4.  DON’T BE A CHEAPSKATE

Yes, I did go there but only because I’ve been there and still have to keep myself in check.  There are times when quality has to supersede quantity.  My former couponing self just couldn’t come to terms with this one for quite some time.  I used to think that if I had a need, I would just run to the cheapest place to fulfill said need and call it good. Ahem…cheap vacuum cleaners that last ONE  YEAR, if I’m lucky.  If I had a nickel for every time I bought something without checking it’s reviews only to find out that my “gotta have it now” attitude messed me over once again, I could buy a Dyson without even batting an eyelash! Bottom line–TAKE YOUR TIME TO RESEARCH THE ITEM YOU’RE INTERESTED IN.

 

5.  RESEARCH DIY’S BEFORE JUMPING IN

Many times DIY’s (Do It Yourself) projects are the most cost efficient way to go, and I applaud anyone who does so.  This is a lesson I had to learn from the School of Hard Knocks.  A prime example of this is when making your own beauty products.  Some people run out, buy the citric acid, corn starch, dyes, fragrant oils, etc. because they want to make copy-cat lush bath bombs but experience true sticker shock when they see the cost for supplies.  Fortunately for me, I really enjoy making my own bath bombs for myself and my children so I don’t mind forking out the initial investment as I know I’ll be using all of the supplies.  (If you want to see my favorite Spiced Cider Bath Bomb recipe, click here.)  However, if you are just dabbling for the fun of it and are desiring not to spend an arm and a leg, it might be best to dabble with a starter kit from a local craft store.  Basically, BACK AWAAAAAY FROM AMAZON until you do a test run.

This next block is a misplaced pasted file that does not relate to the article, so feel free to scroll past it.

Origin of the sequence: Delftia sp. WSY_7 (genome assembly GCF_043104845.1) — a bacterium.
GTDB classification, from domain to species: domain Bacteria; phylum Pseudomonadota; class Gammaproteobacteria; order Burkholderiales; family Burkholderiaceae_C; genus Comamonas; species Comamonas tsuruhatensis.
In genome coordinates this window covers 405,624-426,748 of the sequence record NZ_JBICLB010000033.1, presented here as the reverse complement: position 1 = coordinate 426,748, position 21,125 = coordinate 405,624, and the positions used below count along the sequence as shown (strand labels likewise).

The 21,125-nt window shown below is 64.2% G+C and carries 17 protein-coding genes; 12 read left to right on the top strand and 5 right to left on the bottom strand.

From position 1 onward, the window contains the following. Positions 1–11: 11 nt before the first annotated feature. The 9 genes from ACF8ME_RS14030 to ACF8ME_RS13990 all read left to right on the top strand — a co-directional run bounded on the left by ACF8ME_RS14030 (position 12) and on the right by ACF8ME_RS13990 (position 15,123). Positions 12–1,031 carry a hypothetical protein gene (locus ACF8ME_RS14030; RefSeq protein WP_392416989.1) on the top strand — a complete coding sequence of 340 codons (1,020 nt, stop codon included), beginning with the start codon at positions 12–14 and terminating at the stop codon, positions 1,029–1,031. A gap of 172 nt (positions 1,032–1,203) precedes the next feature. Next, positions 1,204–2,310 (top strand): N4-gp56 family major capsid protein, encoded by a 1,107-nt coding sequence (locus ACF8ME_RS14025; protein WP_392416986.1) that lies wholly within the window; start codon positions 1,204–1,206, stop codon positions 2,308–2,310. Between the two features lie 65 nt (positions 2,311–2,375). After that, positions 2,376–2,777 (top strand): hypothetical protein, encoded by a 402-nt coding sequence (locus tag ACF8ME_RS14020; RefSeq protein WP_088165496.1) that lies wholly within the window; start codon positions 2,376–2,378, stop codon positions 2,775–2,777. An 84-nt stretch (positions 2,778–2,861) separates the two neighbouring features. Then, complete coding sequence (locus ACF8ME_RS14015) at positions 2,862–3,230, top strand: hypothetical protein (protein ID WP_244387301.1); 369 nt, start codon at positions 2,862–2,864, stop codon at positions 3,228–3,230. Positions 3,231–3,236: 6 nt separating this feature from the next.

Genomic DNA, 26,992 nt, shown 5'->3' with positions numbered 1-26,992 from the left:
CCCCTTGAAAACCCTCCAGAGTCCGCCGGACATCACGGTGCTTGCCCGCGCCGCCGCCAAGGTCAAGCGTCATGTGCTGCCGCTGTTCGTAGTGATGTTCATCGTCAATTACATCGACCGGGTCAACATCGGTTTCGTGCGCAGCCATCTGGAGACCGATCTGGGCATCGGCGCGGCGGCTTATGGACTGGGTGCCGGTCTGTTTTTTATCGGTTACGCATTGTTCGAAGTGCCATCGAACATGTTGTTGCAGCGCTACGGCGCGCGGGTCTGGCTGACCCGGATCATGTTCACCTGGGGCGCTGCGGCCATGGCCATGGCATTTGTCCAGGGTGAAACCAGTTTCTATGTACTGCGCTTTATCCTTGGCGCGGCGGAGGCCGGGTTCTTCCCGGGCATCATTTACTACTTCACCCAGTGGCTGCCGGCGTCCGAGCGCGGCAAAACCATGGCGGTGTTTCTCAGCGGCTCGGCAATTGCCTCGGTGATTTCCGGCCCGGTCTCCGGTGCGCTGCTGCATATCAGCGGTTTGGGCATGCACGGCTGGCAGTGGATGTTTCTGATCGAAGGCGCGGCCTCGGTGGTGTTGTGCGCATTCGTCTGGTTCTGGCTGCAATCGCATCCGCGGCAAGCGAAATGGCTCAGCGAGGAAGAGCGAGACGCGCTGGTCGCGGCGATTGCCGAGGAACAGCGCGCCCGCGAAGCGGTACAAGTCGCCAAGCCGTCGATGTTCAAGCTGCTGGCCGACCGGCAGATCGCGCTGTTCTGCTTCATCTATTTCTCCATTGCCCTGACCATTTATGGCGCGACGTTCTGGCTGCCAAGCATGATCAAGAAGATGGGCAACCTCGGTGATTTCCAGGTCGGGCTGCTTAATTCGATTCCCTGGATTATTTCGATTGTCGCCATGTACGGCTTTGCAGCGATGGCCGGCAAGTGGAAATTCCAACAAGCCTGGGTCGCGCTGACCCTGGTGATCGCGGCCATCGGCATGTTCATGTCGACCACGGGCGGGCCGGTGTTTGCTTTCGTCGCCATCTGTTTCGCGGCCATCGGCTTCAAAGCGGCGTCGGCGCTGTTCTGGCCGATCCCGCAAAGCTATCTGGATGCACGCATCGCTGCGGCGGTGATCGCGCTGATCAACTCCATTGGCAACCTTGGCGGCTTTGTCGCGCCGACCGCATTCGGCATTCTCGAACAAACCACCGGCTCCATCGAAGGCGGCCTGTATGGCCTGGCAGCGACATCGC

BONUS:

I’d originally planned on giving only five frugal-living tips but I decided that this last one has been by far the most impactful for me.

LIVE LIFE IN PROACTIVE MODE rather than reactive mode. 

BOOM!  Fireworks should be going off, either because you’ve already made the switch and can testify to the benefits of living a proactive life, or because you’re just now realizing that most of your decisions are made from the perspective of life happening TO YOU rather than YOU HAPPENING TO LIFE.  There will always be circumstances that we cannot change but we can change how to respond regardless of circumstances.  It’s hard, I KNOW!

Can I get a little up-close-and-personal with you? This is a topic that I’d planned on making a video about…part of my story but I can’t get through it without ugly crying so I’ll let you in my heart, my world, my past–just a wee little bit.